It is wrong to offer oil companies a regulatory solution that borders on illegality when it would be right to debate the Energy Policy and Conservation Act and reach a clear course of action.
Mid-week update: A weekly review including: Oil and the Global Economy.
To misuse a bit of prose from Charles Dickens, it was neither the best of times nor the worst of times, but I know very few people who will object when, a few hours from now, 2014 gets dragged off to the glue factory. This has not been a good year for most people in the United States.
I know that it is getting harder all the time to believe that there really is a “peak oil crisis” lurking out there waiting to engulf our civilization and create all sorts of havoc. Nearly every day now oil and gasoline prices are falling.
The giddy delight in admiring our equipment shed, the morning sun throwing a splash of color through the Victorian stained glass window in the tack room...The barn at 3 in the morning as Daisy calves....And still we get the question?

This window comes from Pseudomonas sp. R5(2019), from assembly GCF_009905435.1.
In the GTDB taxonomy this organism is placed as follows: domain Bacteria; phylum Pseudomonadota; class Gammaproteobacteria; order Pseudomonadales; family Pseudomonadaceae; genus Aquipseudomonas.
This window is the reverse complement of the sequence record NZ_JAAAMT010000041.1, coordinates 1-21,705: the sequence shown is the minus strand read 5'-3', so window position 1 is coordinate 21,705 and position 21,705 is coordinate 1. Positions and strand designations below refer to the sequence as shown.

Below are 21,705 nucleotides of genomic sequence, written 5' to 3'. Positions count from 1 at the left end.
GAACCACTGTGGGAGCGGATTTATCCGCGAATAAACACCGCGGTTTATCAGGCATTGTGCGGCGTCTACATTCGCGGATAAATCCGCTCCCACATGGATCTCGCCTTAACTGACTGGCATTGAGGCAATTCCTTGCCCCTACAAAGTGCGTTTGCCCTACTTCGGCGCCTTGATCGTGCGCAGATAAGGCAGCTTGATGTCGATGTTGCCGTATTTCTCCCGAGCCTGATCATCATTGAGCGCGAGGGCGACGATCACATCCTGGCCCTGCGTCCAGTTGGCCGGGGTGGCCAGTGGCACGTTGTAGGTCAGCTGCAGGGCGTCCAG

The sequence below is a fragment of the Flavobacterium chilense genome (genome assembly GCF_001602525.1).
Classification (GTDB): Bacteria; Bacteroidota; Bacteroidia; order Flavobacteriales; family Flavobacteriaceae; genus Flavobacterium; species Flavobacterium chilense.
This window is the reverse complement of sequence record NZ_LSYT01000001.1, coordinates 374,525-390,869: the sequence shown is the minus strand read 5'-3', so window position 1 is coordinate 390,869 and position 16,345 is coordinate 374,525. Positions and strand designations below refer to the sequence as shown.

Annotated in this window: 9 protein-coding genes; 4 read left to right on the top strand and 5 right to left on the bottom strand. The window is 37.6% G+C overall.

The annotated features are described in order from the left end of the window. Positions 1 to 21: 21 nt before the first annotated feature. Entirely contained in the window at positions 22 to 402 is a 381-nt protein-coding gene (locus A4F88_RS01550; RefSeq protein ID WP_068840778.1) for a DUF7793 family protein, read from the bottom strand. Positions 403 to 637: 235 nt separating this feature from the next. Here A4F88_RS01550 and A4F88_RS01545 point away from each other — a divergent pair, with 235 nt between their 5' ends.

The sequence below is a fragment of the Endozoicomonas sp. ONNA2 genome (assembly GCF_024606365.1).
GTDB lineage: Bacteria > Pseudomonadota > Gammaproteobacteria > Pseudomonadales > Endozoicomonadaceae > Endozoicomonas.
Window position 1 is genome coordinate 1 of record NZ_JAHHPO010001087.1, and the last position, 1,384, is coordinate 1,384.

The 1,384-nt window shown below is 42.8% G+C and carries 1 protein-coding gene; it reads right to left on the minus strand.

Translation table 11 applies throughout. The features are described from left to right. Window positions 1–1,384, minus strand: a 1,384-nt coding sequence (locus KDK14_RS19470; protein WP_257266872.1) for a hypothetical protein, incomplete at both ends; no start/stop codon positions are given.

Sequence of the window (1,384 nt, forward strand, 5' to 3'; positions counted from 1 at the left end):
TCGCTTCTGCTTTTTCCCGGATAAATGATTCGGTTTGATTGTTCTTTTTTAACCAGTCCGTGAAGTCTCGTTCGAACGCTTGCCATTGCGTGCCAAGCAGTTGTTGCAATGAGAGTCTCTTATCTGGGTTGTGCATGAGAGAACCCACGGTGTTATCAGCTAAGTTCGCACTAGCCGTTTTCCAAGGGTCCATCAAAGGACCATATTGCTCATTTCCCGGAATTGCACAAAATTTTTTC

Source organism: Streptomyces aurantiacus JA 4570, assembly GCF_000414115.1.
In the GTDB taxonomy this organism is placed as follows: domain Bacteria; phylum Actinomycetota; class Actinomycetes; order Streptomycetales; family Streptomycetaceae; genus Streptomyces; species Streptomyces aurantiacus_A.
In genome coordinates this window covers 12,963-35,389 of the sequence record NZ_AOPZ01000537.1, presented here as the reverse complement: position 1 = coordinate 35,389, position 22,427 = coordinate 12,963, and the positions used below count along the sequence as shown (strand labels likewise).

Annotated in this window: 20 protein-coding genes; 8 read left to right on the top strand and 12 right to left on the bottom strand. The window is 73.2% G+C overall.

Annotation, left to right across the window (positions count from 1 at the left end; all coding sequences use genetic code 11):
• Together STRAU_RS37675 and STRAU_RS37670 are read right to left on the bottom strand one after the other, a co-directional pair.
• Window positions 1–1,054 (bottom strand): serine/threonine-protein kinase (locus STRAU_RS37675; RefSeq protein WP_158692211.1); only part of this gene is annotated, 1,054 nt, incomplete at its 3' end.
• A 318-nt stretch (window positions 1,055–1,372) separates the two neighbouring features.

In 2004, Ken Greene was working as a librarian in Gardiner, New York when he decided to go beyond the bounds of his own personal garden and take his passion for seed saving into a more public, community-based arena.
A weekly review including: Oil and the Global Economy, The Middle East and North Africa, China, Russia/Ukraine, Quote of the Week, The Briefs.
The Fracking Fallacy debate is important because it casts doubt on the reliability of government estimates of our natural gas supply. If U.S. gas production is in decline by the early 2020s as described in the Nature article, or sooner as I suspect, then important policy decisions about the export of natural gas and the retirement of coal-fired electric power plants have been based on questionable information.
Detailed summary of this important new book on how to combat climate change.
There is an outside chance that one or more will occur, and this would move markets and policy debates in unexpected directions.